Men are often startled when, without any warning, their dearly beloved suddenly asks “What are you thinking about right now?”
Naturally, the last thing a man should give is a truthful answer. Endless trouble will ensue if the man innocently replies: “Having sex with your best friend”. Therefore, in the unaccustomed role of agony uncle, I would suggest that men prepare a response in advance, and trot it out when required.
The best reply is one which is essentially male, but which avoids revealing any tendency towards mindless impersonal sex with random women chosen only for their physical characteristics. Are there any cognitive tasks in which men have a clear advantage over women? I will leave aside, for another time, the argument that men have a clear advantage over women on all mental tasks, amounting to about 4 IQ points. Also, I will not repeat here the well-established finding that women’s variance in intelligence is less than that of men, so that as tasks get harder proportionately more men can be found at higher levels of intellect (and the same is true at very low levels of intellect as well). The two links shown below cover that ground.
However, what we need is a supremely male task, with which to blunt the force of the unsettling female enquiry about male mental processes. The text books generally agree that mental rotation (ability to imagine what a complex figure would look like in another orientation) is one in which males excel. For example, Halpern, Beninger and Straight (Sex differences in intelligence, Chapter 13, The Cambridge Handbook of Intelligence, Eds Sternberg and Kaufman, 2011) say: A male advantage in mental rotation is found as early as 3 to 5 months of age (Moore and Johnson 2008; Quinn and Liben 2008). Male performance on mental rotation exceeds that of females across all age ranges, effect sizes ranging from d=0.52 to d=1.49, and increase slightly across the life span. These are very big differences.
The Moore and Johnson paper can be accessed here: http://www.ncbi.nlm.nih.gov/pmc/articles/PMC2651884/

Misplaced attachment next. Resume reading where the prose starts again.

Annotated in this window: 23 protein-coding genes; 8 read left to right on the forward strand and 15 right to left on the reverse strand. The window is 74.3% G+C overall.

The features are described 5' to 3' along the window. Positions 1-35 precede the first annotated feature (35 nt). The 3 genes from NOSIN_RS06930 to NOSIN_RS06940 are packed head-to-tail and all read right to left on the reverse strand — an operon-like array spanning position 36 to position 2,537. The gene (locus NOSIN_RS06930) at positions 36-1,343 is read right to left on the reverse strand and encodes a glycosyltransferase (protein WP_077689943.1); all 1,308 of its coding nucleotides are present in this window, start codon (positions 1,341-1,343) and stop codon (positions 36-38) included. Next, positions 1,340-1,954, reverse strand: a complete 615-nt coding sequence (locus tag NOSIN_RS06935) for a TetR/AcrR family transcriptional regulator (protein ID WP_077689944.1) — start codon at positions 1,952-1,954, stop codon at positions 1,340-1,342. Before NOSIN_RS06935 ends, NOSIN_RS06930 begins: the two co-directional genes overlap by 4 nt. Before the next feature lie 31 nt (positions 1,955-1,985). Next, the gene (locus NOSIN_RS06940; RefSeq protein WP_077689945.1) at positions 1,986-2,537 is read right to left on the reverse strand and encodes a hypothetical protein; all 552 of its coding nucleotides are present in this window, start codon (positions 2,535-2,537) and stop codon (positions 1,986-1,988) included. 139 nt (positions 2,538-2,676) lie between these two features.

They say: To demonstrate mental rotation in human infants, we habituated 5-month-old infants to an object revolving through a 240° angle. In successive test trials, infants saw the habituation object or its mirror image revolving through a previously unseen 120° angle. Only the male infants appeared to recognize the familiar object from the new perspective, a feat requiring mental rotation. These data provide evidence for a sex difference in mental rotation of an object through three-dimensional space, consistently seen in adult populations.
Results are on a mere 2o boys and 20 girls, but seem clear cut.
The authors are circumspect as to what is causing the sex difference, and they cover all the options.
By 3 months after birth, male and female brains differ structurally (de Lacoste, Horvath, & Woodward, 1991) and functionally (Shucard, Shucard, Cummins, & Campos, 1981), and male and female infants have already experienced a social world that treats them differently (Donovan, Taylor, & Leavitt, 2007; Stern & Karraker, 1989).
I think that the fact that this male skill is evident by 6 months of age is significant. In my view that is long before it could have been shaped up by the usual suspects: a culture which imposes sex differences, families which encourage sex-appropriate forms of play, etc. It has all the appearance of a real sex difference in mental abilities.
So, I can now suggest a reply to sudden enquiries about male thoughts:
“I was mentally rotating three-dimensional arrays”.
If she expresses surprise, reply that her response reveals her incomprehension of the workings of the male mind.
Best of luck.